The inflated lifestyle and the ease at which Americans can and do consume things results in lots of spending (Keep in mind our economy runs on spending).
Some speculate that if the country of India consumed as much as Americans did each year the world could only support 1 billion people. In other words, our economy and lifestyle rises and falls on spending money – the antithesis of saving.
What savings used to be.
In the 1960s and 1970s, American saving rates were consistently above the 10% mark, staying that way until the mid 80's when Americans started saving less and less.
The good ol' days of only getting what was necessary and stockpiling the rest was a bit more ingrained, considering the boomers were raised by parents who grew up in the Great Depression.
Most of the boomers can relate to the classic statement, “If you want something, save up and by it yourself,” while the millennial generation as a whole has implemented the, “You only live once strategy,” when it comes to saving money.
Money was seemingly harder to come by for some people 50 years ago and for that reason, it was a bit more challenging to let it slip through your fingers. Think about it, your grandparents couldn't walk a dog or drive their car around to make a quick $500.
So why aren't more people saving at a higher rate? Why can't you save money?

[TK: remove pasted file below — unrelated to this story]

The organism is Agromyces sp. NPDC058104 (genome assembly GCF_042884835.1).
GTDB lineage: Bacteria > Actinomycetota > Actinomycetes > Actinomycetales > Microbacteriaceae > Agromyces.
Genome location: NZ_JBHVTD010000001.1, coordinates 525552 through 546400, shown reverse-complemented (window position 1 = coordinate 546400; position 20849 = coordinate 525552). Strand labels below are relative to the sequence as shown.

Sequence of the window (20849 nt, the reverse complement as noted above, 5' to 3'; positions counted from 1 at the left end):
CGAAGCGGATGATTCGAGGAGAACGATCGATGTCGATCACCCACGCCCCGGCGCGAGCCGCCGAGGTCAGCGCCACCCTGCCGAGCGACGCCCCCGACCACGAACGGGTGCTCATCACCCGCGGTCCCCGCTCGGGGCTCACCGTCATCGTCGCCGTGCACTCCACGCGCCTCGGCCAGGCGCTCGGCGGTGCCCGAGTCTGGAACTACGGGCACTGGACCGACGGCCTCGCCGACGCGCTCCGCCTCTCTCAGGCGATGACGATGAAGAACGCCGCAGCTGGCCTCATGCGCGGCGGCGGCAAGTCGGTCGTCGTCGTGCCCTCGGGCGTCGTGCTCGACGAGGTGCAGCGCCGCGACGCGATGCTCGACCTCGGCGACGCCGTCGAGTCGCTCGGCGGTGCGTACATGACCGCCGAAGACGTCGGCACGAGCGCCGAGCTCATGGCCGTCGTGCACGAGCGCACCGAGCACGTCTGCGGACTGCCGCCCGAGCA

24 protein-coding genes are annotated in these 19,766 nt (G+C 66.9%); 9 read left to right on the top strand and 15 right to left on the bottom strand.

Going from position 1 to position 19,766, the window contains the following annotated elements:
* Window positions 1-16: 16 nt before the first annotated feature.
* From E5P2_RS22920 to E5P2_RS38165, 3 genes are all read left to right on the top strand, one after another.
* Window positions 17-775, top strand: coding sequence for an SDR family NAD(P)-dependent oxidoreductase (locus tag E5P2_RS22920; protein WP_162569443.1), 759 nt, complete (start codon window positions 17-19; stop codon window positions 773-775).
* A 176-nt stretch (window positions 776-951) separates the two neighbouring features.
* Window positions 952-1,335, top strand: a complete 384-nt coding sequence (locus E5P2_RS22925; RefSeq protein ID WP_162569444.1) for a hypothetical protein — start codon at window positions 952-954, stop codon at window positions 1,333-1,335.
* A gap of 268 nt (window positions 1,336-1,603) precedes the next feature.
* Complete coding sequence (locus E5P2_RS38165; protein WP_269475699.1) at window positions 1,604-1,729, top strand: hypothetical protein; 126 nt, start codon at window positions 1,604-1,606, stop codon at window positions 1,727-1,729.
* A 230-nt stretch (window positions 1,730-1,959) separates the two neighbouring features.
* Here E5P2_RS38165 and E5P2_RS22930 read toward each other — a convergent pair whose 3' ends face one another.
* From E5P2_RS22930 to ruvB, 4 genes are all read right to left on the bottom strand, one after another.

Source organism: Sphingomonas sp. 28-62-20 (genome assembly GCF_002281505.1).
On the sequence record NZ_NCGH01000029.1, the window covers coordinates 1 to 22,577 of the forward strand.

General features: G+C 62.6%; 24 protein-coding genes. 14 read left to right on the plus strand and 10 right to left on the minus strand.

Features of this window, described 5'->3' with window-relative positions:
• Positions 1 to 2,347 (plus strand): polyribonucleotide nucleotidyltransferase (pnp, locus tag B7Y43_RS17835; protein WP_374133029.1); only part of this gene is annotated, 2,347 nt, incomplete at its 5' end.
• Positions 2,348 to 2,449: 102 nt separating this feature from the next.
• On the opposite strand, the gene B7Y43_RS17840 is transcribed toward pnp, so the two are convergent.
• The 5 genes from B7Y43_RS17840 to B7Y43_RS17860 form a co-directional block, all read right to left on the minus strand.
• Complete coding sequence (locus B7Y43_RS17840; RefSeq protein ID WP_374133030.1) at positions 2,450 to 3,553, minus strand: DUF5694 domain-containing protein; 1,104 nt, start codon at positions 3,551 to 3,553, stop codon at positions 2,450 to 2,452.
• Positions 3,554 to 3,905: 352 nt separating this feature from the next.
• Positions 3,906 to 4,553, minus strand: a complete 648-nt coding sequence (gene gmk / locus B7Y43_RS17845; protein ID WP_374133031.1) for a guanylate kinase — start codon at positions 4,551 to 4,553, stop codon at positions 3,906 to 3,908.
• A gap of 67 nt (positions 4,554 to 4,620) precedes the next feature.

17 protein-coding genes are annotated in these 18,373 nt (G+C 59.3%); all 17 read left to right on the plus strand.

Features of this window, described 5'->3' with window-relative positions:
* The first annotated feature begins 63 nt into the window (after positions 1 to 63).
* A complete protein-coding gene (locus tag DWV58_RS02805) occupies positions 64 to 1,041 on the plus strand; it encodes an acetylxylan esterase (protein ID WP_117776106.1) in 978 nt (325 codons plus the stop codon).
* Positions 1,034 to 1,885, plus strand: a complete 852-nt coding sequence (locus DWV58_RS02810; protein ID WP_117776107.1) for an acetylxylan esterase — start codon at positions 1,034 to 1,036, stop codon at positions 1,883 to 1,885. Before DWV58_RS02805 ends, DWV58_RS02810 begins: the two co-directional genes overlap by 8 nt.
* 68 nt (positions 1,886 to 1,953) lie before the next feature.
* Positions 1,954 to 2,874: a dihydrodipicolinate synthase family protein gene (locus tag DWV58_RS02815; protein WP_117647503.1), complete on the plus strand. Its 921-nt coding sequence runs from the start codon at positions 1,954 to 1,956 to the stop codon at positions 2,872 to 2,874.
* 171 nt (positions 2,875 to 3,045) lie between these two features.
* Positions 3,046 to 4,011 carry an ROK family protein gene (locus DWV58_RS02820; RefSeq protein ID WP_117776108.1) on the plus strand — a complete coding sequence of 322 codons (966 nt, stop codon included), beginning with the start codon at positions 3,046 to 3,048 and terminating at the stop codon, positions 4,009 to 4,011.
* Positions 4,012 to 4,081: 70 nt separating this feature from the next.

Confidence in the economy.
In 2017 Americans spent more money on big-ticket items like the new truck or fancy car, as well as, expanded their budgets for things like eating out and entertainment according to Market Watch.
With stock prices soaring, more small business owner confidence, and a generally good feeling in the American economy, the overall feeling can be attributed to falling personal saving rates.
Just because people are not saving at a high rate doesn't mean there should be a cause for concern. But it is wise to have an emergency fund saved up that could run you 6 months.
Save this by age.
Ultimately, experts recommend working towards these amounts once you enter the workforce. According to CNBC Money, here is how much you should have saved by age:
In your 20's – Aim to save 25% of your gross pay
By age 30 – Have one year of your salary saved
By age 35 – Have twice your annual salary saved
By age 40 – Have three times your annual salary saved
By age 45 – Have four times your annual salary saved
Catch the trend? By age 65 it is recommended you have nearly eight times your annual salary saved!
All this talk about why people are not saving is good to know, but the question is, how do we save more? Here are some simple ways to start saving more money!
Nine Ways to Start Saving More Money!
Here is a quick list of savings habits so you can stop being the person who keeps asking, “Why can't I save money?” (For a full list of 17 ways to stop spending money, read this here)
- Automate Your Savings – For starters, come up with an amount that you will autosave each paycheck. Have it roll right into your savings account when your direct deposit hits. If you are someone who doesn't have a steady pay schedule, consider finding a % that works for you every time you get paid and deposit that amount.